Treasury on long-term fiscal challenges

Girol Karacaoglu’s, Chief Economist to The Treasury, speech at the Affording Our Future Conference is a good and useful read.

So, assuming that the Crown’s tax revenue is kept as a stable ratio to GDP from 2020, and assuming existing legislative entitlements are kept unchanged, what this indicates is that the Crown would run growing budget deficits (negative operating balances) from 2030, increasingly driven by rising debt-financing costs (to pay the interest on the growing Crown debt levels that all these figures imply).

We know in reality that the above will never happen. Crown debt levels won’t be permitted to rise to above 100% or 200% of GDP.

Unless like the Greens you think you can just print money.

But it is interesting that it is around 2030, that things start to get tight.

As you can see, healthcare costs and retirement income policy are two significant drivers of the fiscal gap through the projection period. As indicated, two implications of Treasury’s projections are:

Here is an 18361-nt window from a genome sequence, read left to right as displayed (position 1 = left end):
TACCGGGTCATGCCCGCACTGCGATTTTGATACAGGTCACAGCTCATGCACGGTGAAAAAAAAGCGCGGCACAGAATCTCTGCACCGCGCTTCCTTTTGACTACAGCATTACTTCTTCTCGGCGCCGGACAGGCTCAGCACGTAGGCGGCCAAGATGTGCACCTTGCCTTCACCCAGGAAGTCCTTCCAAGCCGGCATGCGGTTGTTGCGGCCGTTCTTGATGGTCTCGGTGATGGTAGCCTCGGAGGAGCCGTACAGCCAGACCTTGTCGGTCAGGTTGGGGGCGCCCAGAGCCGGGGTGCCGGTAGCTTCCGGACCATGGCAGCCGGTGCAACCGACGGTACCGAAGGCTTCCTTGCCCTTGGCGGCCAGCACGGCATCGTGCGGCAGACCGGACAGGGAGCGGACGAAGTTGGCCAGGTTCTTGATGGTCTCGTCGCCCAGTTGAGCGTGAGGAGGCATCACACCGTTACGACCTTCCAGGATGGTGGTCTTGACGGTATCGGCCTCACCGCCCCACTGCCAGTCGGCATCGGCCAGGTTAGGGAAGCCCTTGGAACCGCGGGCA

• Publicly-financed health costs could rise from around 7% of national income or GDP in 2012, to around 11% by 2060;
  • Gross NZ Superannuation costs could rise from over 4% to 8% of GDP.

Another 8% of GDP would mean huge increases in taxation.

What do the numbers mean?

They mean there is no cause for panic.

They mean there is no crisis.

They mean that we have challenges ahead and they are manageable.

Future governments will manage them, just as governments have successfully managed the challenges of the last 20 years.

Treasury’s advice is that the most important and appropriate responses in the first instance is to have a strong and credible fiscal strategy for the short and medium-term.

Returning the Crown’s accounts to surplus and, reducing the Crown’s net debt levels down to a low level as a ratio to GDP over the next decade, is the prudent and sensible approach to protect the interests of New Zealanders now and in the future. The current Government is doing this.

From the mid to late 2020s, there will be many potential options that will be available to address the challenge. And these will be discussed over the next day and a half.

I agree we must get net debt down and that has to be the focus for the next decade. Just getting back into surplus by 2015 is only the beginning.

In terms of policy changes for the long-term challenges, I’d rather these started before the mid 2020s, as the longer lead in time we can give people, the more that can be done.


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